There’s no denying that history repeats itself. All you need to do is open a copy of Vogue and see our parents’ fantastic clothes in the photographs they’ve shoved under their bed in embarrassment. Or, you could walk into a fluorescently-lit Murano flat and hear a multitude of students standing on the table projecting “Annie, are you okay?” in Kendrick Lamar’s, King Kunta. That’s all you need to see to understand that past popular culture comes into style on repeat.
Of course, the same can be said for film. One of my earliest memories is sitting in my auntie and uncle’s house, them showing me and my brother copious amounts of important 80s films. These still made their mark on me today. By introducing me to the likes of John Hughes with his 1985 film The Breakfast Club, and Spielberg’s The Goonies (1985), I became aware of the defining teenage years seemingly everyone struggled with. The defiance of these characters was appealing – they continuously broke the rules and went against their parents. Intrigued, I watched more: Dead Poets Society (1989), Dirty Dancing (1987), and Stand by Me (1986). These exuded deep personalities and enticing storylines of rebellion, whilst emerging topical (and controversial) issues such as suicide, teenage pregnancy, and parental pressures.
So, why do the themes of these films come back into fashion? Why do we continue to watch them? Why do we recreate them? Some may claim it’s a lack of creativity – why go through the effort of trying to create a new storyline when we can re-use an old one and improve it with CGI?
You could argue that this is what they’ve done with classics – for example, the revival of Indiana Jones with The Kingdom of the Crystal Skull in 2008. The adventure tale depicts the protagonist Indiana Jones, played by Harrison Ford, and his battle against the Soviets, in a quest to find a crystal skull belonging to an extra-terrestrial life form. The movie received mixed reviews because of the difference to the previous plotlines. While I enjoyed it, many I know didn’t enjoy its new alien theme, describing it as “trash”, or “s***”. But, others I know appreciated the film and how much of a “DILF” Indiana Jones was.
On the other hand, the revival of cinema and the recreation of these pieces most likely boils down to generational feelings of nostalgia. Already having a devoted audience (think Ghostbusters (1984), Beetlejuice (1988) and the cartoon favourite The Transformers: The Movie (1986)), the recreation of these classics appeal to a certain demographic. It allows these people to relive their twisted experience of adolescence, without having to endure the spandex and crimped hair. Refashioning these films intrigues younger generations, educates them on debatable topics and encourages them to challenge the society in which they’re ingrained.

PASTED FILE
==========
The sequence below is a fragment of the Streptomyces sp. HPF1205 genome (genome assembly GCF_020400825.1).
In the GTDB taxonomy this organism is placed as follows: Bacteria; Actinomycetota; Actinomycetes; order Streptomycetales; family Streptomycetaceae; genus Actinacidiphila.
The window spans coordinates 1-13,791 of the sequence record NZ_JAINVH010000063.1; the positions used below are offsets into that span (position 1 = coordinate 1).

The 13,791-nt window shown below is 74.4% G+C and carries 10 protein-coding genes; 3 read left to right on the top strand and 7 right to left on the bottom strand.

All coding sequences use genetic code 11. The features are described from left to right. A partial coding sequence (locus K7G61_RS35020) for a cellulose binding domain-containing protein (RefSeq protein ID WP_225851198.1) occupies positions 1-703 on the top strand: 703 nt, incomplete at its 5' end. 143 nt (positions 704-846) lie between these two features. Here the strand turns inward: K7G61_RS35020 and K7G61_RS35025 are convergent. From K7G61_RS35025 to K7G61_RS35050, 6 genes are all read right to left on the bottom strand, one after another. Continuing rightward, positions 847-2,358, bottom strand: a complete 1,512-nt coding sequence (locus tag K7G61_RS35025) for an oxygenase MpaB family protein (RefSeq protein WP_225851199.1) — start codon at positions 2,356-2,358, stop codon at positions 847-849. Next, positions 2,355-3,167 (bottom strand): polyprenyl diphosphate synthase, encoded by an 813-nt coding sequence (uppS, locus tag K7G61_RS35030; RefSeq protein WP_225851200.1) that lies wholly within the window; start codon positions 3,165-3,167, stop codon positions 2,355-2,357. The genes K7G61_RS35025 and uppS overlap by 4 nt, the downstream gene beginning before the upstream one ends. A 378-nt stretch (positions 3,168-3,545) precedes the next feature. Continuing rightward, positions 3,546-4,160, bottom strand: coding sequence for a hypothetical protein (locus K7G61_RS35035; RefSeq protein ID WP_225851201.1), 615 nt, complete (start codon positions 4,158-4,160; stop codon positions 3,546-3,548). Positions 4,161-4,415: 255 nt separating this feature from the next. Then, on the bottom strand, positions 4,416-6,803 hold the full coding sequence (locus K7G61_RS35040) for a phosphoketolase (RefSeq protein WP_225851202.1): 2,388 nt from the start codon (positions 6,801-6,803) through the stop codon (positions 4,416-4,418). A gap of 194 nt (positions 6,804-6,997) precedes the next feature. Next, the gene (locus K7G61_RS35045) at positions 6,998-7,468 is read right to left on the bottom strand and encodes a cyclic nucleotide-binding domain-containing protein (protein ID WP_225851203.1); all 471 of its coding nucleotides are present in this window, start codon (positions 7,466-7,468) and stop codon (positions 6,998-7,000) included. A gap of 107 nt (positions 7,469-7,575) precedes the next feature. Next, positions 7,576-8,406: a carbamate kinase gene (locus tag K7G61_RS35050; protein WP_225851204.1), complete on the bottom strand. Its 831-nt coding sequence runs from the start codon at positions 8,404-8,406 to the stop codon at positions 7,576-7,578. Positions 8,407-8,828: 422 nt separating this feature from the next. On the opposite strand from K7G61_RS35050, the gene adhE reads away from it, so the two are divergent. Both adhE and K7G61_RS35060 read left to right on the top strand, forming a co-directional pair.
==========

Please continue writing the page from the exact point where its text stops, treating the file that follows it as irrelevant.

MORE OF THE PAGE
We can’t talk about the revival of the 80s without paying homage to the most hyped piece of 80s-influenced, 21st century pop culture. Drawing themes from defining films such as Aliens (1986), Akira (1988), and Back to the Future (1985), it epitomises the archetypal 80s lifestyle which we so heavily romanticise.
This spectacular science fiction piece encapsulates the spirit of 80’s youth adventure, from its idealised clothing styles to its adorable outcast characters. Ex-Heathers (1988) protagonist Winona Ryder as a hysterical mother is simply the icing on the cake. With the use of malfunctioning electricity, walkie-talkies and Toto’s Africa, we are immersed into the lives of the bicycle ridings young heroes, who learn the meaning of friendship along the way. If that doesn’t scream Spielberg then I don’t know what does.
So, there. Now you’ll understand why you stand in line at the Grosvenor in 2019 waiting to see the new sequel of Indiana Jones. Or, when you’re sat down in the front row after paying a month’s worth of rent on one cinema ticket, cracking your neck to see Beetlejuice 2, wondering why. You’re already sold on the film because 80s pop culture is already deep-seated in your life.